Some of you may be looking for the best grinder for your mushrooms, while for others the idea of ground mushrooms may be new. To be clear, we’re talking about psychoactive mushrooms (though non-psychoactive mushroom powder has its uses in cooking), and since psychoactive mushrooms are illegal to use or possess in most jurisdictions, we remind you to check the law in your area and please don’t get arrested.
We’ll explain why you might want to grind your shrooms, what kinds of grinders are often used for mushrooms, and how to decide on a grinder that meets your needs. But first, let’s go over some basics.
- Use a dehydrator to dry your mushrooms before grinding them. Fresh mushrooms don’t work as well.
- Use your mushroom grinder for mushrooms only—otherwise, small amounts of mushroom that hide in the crevices of your grinder will contaminate whatever else you grind.
- Do not open the grinder right away. Give the powder a chance to settle for some minutes or a POOF of airborne mushroom powder will escape into the air and give anyone who breathes nearby (or who later touches a surface the powder landed on) a bit of a buzz.
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Automatic blade grinder. Electricity required, but produces the best powder with good consistency.
Manual, minimal moving parts. Will last a life time. No motor. Requires no electricity.
Versatile in it's use. Comes with air tight containers to keep ground up mushroom in for later use.
Why Do You Need a Grinder?
How else are you going to turn your mushrooms into powder?
One reason to powder your mushrooms is to simplify dosing. Mushrooms vary in potency—even mushrooms of the same strain will not be exactly alike. And psilocybin isn’t evenly distributed throughout the mushroom tissue, either. There may be more-potent and less-potent regions. None of this matters very much for most recreational users, for whom a slightly stronger or weaker trip than expected is just part of the experience. But if you want a consistent microdose regimen, or if you are using a super-potent species where a slight difference in dose size could radically redirect your trip, then you need more consistency than whole mushrooms can give you. The solution is to use a grinder.
If you grind many mushrooms and then mix the resulting powder thoroughly, then for as long as the batch of powder lasts, you’ll be able to get the same amount of psilocybin per gram every single time[i].
The other reason to grind your mushrooms is if you want to mix them with food or tea or other liquid, or if you want to put them in capsules. Powdering also speeds absorption. Remember that heat destroys psilocybin, however—add the powder only after cooking is finished.
Things to Consider (What to Look for?) When Buying a Grinder
There are a couple of characteristics to keep in mind when shopping for a mushroom grinder. Ideally, your grinder will score high on all counts, but that’s not likely, nor is it necessary. Instead, you have to think about trade-offs. Is higher quality worth a higher price? Is a small capacity OK if the grinder is really easy to use? And so on.
For the most part, a grinder is a grinder, and your shopping adventure won’t be all that different from if you were looking for something to grind your weed or your coffee or the chia seeds for your morning smoothie[ii]. There are a few special considerations for mushrooms, though.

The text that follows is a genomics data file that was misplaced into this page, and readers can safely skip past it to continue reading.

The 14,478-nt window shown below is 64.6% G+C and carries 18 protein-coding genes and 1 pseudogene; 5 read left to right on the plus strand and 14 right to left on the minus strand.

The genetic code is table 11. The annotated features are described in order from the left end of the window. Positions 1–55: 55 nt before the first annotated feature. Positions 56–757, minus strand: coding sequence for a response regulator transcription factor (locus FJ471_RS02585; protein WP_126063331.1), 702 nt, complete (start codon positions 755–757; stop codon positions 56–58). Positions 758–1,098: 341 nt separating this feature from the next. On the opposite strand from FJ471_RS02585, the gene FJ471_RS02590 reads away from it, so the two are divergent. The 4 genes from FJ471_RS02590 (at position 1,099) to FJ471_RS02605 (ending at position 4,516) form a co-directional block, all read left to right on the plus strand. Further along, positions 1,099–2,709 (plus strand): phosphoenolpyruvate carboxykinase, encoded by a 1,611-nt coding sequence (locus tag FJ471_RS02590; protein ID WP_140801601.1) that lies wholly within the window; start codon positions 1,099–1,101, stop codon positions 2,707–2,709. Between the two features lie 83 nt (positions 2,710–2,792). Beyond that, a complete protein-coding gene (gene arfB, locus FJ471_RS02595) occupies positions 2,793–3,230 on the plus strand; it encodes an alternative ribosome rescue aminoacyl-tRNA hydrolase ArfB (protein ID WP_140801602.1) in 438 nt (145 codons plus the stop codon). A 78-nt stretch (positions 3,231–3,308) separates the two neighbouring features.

You’ll be looking for something that can grind fine rather than coarse. You’ll be paying more attention to avoiding spills. And you won’t be looking for something able to perform multiple functions around the kitchen; as mentioned earlier, you’ll want to avoid the possibility of cross-contamination.
Is It Easy to Use?
What “ease of use” means depends, to some extent, on the user. For example, somebody with strong hands who dislikes gadgets might call a mortar and pestle easy because it’s so simple, but for somebody with severe arthritis a mortar and pestle would be very hard.
Is It Easy to Clean?
Some electric grinders are all one piece (except for a lid) and are therefore impossible to put in a dishwasher and difficult to clean by hand. Getting under the blades without getting cut in the process is especially difficult with some designs. You want the opposite of that!
Is It Likely to Break?
What good is a grinder that breaks from ordinary use? Yet some do. Durable construction and thoughtful design are both important parts of making a grinder that will grind along in good condition long-term.
Is It Convenient to Store?
A good grinder will either be small enough to put away in a drawer or attractive enough to leave on display on the counter-top when not in use. Long, heavy cords or a lot of attachments and optional parts with no way to keep them together might cause more problems than they solve.
Will It Spill or Poof?
Nobody likes waste, but as mentioned before, there is an added reason to avoid spilling psilocybin dust—nobody likes unexpected trips, even people who like expected trips, an unexpected trips will happen if you have spilled powder lying around the kitchen waiting to contaminate the soup or stick to the fingers of a sticky-fingered child. A poof of dust into the air counts as a spill, too. While a couple of particles of powder won’t be enough to cause full-on hallucinations, they could be enough to alter somebody’s day without their permission. So designs that avoid spills are a good thing.
Does It Have Enough Capacity and Power?
Ideally you’ll want to be able to grind up a whole batch of mushrooms at once—enough for a whole course of microtripping or enough for you and a friend or two to try something adventurous. That might end up being a lot of mushroom, if you’re using one of the less-potent species. You want a grinder big enough to hold all that and strong enough not to burn out before the grinding is done. Of course, you could use a smaller grinder to do the job in batches, but it’s less ideal.
How much does it cost?
Grinders vary from free (see the Improvised Grinders subheading) to several hundred dollars (for a commercial unit). Generally, you get what you pay for, but you can usually get something decent by paying under $50—often, you can get something workable for under $20.
What Type of Grinder?